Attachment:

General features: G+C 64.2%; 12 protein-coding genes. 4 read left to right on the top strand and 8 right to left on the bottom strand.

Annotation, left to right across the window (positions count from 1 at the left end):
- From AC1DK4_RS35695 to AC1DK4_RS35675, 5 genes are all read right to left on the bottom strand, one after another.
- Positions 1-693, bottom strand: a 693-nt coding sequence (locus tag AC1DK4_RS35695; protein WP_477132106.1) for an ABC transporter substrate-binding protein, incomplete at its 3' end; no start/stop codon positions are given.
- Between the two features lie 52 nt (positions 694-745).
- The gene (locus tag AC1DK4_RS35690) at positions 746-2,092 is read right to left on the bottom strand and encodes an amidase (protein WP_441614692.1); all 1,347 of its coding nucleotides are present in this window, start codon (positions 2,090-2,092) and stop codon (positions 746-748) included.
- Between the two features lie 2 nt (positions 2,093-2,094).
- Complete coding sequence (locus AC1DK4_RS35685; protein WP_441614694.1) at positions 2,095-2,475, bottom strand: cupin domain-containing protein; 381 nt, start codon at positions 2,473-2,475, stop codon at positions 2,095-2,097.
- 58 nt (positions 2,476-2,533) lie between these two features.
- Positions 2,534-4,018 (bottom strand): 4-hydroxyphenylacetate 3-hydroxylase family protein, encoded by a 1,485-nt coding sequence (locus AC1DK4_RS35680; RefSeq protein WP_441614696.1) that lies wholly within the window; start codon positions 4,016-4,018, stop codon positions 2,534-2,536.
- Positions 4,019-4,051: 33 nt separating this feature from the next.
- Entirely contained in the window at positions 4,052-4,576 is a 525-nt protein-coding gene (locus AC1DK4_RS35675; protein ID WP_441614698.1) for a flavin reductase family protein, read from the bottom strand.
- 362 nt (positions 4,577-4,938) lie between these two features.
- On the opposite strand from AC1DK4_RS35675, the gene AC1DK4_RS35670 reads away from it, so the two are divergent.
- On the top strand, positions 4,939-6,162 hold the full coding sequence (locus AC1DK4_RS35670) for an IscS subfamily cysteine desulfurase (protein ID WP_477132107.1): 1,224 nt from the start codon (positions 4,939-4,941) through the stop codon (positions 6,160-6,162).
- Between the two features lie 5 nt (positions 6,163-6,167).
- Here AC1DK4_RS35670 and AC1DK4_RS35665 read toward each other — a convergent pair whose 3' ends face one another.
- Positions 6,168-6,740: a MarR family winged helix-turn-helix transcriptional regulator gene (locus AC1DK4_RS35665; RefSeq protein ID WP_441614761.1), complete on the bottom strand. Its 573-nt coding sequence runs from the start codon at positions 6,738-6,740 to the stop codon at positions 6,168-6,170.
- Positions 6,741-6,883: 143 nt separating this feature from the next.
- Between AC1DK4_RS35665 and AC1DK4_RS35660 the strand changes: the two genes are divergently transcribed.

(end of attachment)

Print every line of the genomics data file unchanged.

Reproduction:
General features: G+C 64.2%; 12 protein-coding genes. 4 read left to right on the top strand and 8 right to left on the bottom strand.

Annotation, left to right across the window (positions count from 1 at the left end):
- From AC1DK4_RS35695 to AC1DK4_RS35675, 5 genes are all read right to left on the bottom strand, one after another.
- Positions 1-693, bottom strand: a 693-nt coding sequence (locus tag AC1DK4_RS35695; protein WP_477132106.1) for an ABC transporter substrate-binding protein, incomplete at its 3' end; no start/stop codon positions are given.
- Between the two features lie 52 nt (positions 694-745).
- The gene (locus tag AC1DK4_RS35690) at positions 746-2,092 is read right to left on the bottom strand and encodes an amidase (protein WP_441614692.1); all 1,347 of its coding nucleotides are present in this window, start codon (positions 2,090-2,092) and stop codon (positions 746-748) included.
- Between the two features lie 2 nt (positions 2,093-2,094).
- Complete coding sequence (locus AC1DK4_RS35685; protein WP_441614694.1) at positions 2,095-2,475, bottom strand: cupin domain-containing protein; 381 nt, start codon at positions 2,473-2,475, stop codon at positions 2,095-2,097.
- 58 nt (positions 2,476-2,533) lie between these two features.
- Positions 2,534-4,018 (bottom strand): 4-hydroxyphenylacetate 3-hydroxylase family protein, encoded by a 1,485-nt coding sequence (locus AC1DK4_RS35680; RefSeq protein WP_441614696.1) that lies wholly within the window; start codon positions 4,016-4,018, stop codon positions 2,534-2,536.
- Positions 4,019-4,051: 33 nt separating this feature from the next.
- Entirely contained in the window at positions 4,052-4,576 is a 525-nt protein-coding gene (locus AC1DK4_RS35675; protein ID WP_441614698.1) for a flavin reductase family protein, read from the bottom strand.
- 362 nt (positions 4,577-4,938) lie between these two features.
- On the opposite strand from AC1DK4_RS35675, the gene AC1DK4_RS35670 reads away from it, so the two are divergent.
- On the top strand, positions 4,939-6,162 hold the full coding sequence (locus AC1DK4_RS35670) for an IscS subfamily cysteine desulfurase (protein ID WP_477132107.1): 1,224 nt from the start codon (positions 4,939-4,941) through the stop codon (positions 6,160-6,162).
- Between the two features lie 5 nt (positions 6,163-6,167).
- Here AC1DK4_RS35670 and AC1DK4_RS35665 read toward each other — a convergent pair whose 3' ends face one another.
- Positions 6,168-6,740: a MarR family winged helix-turn-helix transcriptional regulator gene (locus AC1DK4_RS35665; RefSeq protein ID WP_441614761.1), complete on the bottom strand. Its 573-nt coding sequence runs from the start codon at positions 6,738-6,740 to the stop codon at positions 6,168-6,170.
- Positions 6,741-6,883: 143 nt separating this feature from the next.
- Between AC1DK4_RS35665 and AC1DK4_RS35660 the strand changes: the two genes are divergently transcribed.